So we beat on, boats against the current, borne back ceaselessly into the past. A revelation I had been blessed and plagued with ever since the horrid end of Jay Gatsby. His demise brought upon by his pure glorification of nostalgia and the selfish, careless bunch that condemned him. A conclusion to the only man I had exempt from criticism. Unlike the Buchanans or the other high-class city folk. By them, I was driven. Driven to escape their corruption by returning to my home, the Midwest. To the Dukes of Buccleuch, I had returned.

For the next six years I had seen no girl, no friends, nor any relatives besides my father. All I had done was work at the family's hardware business. Sitting in a simple office next to my father's. Doing paper work from dawn until dusk with my mouth shut with my mind in chaos. As much as my aunts and uncles were proud of my hard work, my father on the other hand was deeply concerned.

Through my last book, he was able to understand my reasoning to return. Yet, because of this, our discussions had been different. Reserved and snobbish as they still were, the latest colloquies would be met with questions. Inquiries I would be troubled in answering.

"Nick,", my father once started, "if you knew all of these affairs were occurring, why did you not intervene?"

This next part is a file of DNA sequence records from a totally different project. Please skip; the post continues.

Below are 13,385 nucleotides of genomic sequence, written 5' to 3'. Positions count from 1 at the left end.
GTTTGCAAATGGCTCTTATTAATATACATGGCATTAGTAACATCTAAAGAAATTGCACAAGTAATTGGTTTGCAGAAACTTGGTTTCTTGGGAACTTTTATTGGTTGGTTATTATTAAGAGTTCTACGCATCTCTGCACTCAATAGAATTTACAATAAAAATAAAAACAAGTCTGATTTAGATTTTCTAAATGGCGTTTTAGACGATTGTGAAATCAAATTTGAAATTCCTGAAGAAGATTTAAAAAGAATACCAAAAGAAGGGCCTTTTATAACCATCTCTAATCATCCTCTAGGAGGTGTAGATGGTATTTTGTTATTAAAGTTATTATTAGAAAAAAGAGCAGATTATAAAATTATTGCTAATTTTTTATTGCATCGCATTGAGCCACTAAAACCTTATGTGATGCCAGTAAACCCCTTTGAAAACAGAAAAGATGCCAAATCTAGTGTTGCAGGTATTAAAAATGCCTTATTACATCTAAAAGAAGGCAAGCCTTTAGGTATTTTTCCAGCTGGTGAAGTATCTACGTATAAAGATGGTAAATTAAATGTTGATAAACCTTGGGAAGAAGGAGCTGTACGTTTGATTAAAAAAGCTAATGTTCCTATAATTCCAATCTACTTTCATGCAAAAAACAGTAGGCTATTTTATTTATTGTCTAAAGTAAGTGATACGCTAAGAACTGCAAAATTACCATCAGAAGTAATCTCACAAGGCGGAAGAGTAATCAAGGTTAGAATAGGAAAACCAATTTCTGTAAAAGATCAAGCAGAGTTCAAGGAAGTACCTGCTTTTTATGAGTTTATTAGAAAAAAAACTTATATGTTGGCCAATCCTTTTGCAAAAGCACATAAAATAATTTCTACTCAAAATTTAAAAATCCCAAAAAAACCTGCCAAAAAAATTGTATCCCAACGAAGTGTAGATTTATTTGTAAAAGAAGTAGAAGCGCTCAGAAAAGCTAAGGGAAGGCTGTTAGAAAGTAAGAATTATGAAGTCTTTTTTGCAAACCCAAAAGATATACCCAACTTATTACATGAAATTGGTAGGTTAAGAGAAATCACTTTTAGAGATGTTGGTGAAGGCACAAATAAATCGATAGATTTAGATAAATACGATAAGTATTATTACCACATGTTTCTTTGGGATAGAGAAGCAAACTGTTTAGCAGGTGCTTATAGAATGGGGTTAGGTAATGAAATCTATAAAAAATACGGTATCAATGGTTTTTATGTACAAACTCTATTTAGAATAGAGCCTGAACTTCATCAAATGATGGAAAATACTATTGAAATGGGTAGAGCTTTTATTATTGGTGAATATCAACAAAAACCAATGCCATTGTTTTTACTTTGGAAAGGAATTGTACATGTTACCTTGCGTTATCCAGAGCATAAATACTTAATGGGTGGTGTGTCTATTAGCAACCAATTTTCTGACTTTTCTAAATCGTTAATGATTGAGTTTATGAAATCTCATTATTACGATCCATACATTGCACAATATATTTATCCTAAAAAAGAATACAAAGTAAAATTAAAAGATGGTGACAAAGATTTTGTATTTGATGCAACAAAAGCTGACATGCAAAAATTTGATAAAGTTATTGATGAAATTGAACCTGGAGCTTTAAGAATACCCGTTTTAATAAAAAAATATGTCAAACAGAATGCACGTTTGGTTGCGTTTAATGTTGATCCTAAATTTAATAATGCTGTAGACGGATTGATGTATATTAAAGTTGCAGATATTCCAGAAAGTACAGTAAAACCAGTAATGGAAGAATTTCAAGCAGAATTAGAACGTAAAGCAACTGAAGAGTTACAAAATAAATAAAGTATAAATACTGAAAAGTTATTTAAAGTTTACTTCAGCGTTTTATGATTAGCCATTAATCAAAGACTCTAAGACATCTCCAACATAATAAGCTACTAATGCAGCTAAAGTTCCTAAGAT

I was about to reply when I had begun to think about it. It did not concern me, I pandered, I was not sneaking about like Tom or Daisy. What would even be the point of telling anyone? One would take it as gossip. Another would already know of it, anyway.

This I had thought but would fail to speak on. Leaving my father to sigh and abandon me to my insufferable panders.

By the third year of my return, father gradually saw what damage the city had on my mentality. I had stopped going to family gatherings. I would just sit in my room all day. Lying in bed either wondering or reading. At this, father would suggest a vacation with the whole family. "It would be a splendid idea, Nick.", he would often say, " The fresh air would work wonders for you."

I would smile in gratitude at his thoughtful suggestion. And then return to my daily duties of solitude.

By the fifth year, our conversations would be more robust. Admittedly, this is of my own doing. There were be times when my father would discuss certain matters with me and then I would just have these sudden outburst. They would not even be about the city or the Buchanans, or Gatsby. Father grew more worried. My two aunts and two uncles had just gotten started.

"Something needs to be done!", cried my aunt Clovia, as uncle Henry would point out, "This boy will be the next owner of our business!" Then my uncle Charles would ask, "In God's name, is the heir to our empire to become another madman in an asylum?"

So many things said in their discussions. So, a bevy of suggestions were created and aborted as to what was to be done.

Finally, after about two weeks of debating, everyone agreed that I needed to go away for a while. I was reluctant but I had cooperated willingly. Besides, I could choose my destination, the time span and the company. With little enthusiasm, I had chosen a resort Wisconsin where I could clear my mind for about four months. All with the company of a young, trustworthy cousin by the name of "Bernice".